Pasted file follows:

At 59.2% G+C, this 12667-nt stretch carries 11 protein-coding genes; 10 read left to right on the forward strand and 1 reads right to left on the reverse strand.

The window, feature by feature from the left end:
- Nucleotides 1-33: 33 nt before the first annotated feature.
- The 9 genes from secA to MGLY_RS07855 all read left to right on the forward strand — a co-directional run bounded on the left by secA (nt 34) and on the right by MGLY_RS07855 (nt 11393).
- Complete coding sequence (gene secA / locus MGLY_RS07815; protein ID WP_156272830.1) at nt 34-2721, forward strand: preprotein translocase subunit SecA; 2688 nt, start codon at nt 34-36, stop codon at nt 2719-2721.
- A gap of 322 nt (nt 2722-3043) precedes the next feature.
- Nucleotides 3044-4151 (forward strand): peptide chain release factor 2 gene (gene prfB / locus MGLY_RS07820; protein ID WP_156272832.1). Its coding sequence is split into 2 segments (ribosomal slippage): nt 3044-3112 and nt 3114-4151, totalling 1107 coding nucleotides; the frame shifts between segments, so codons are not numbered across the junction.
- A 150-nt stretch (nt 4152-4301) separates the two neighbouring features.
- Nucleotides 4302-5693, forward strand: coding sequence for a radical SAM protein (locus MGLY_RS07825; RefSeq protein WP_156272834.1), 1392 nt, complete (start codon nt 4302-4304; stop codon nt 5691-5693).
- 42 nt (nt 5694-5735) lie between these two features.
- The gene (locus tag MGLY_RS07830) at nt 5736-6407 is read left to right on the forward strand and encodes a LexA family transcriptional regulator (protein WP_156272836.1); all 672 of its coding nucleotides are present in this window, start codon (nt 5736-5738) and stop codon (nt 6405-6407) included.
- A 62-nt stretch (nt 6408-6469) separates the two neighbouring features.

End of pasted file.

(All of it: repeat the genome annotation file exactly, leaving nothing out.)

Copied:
At 59.2% G+C, this 12667-nt stretch carries 11 protein-coding genes; 10 read left to right on the forward strand and 1 reads right to left on the reverse strand.

The window, feature by feature from the left end:
- Nucleotides 1-33: 33 nt before the first annotated feature.
- The 9 genes from secA to MGLY_RS07855 all read left to right on the forward strand — a co-directional run bounded on the left by secA (nt 34) and on the right by MGLY_RS07855 (nt 11393).
- Complete coding sequence (gene secA / locus MGLY_RS07815; protein ID WP_156272830.1) at nt 34-2721, forward strand: preprotein translocase subunit SecA; 2688 nt, start codon at nt 34-36, stop codon at nt 2719-2721.
- A gap of 322 nt (nt 2722-3043) precedes the next feature.
- Nucleotides 3044-4151 (forward strand): peptide chain release factor 2 gene (gene prfB / locus MGLY_RS07820; protein ID WP_156272832.1). Its coding sequence is split into 2 segments (ribosomal slippage): nt 3044-3112 and nt 3114-4151, totalling 1107 coding nucleotides; the frame shifts between segments, so codons are not numbered across the junction.
- A 150-nt stretch (nt 4152-4301) separates the two neighbouring features.
- Nucleotides 4302-5693, forward strand: coding sequence for a radical SAM protein (locus MGLY_RS07825; RefSeq protein WP_156272834.1), 1392 nt, complete (start codon nt 4302-4304; stop codon nt 5691-5693).
- 42 nt (nt 5694-5735) lie between these two features.
- The gene (locus tag MGLY_RS07830) at nt 5736-6407 is read left to right on the forward strand and encodes a LexA family transcriptional regulator (protein WP_156272836.1); all 672 of its coding nucleotides are present in this window, start codon (nt 5736-5738) and stop codon (nt 6405-6407) included.
- A 62-nt stretch (nt 6408-6469) separates the two neighbouring features.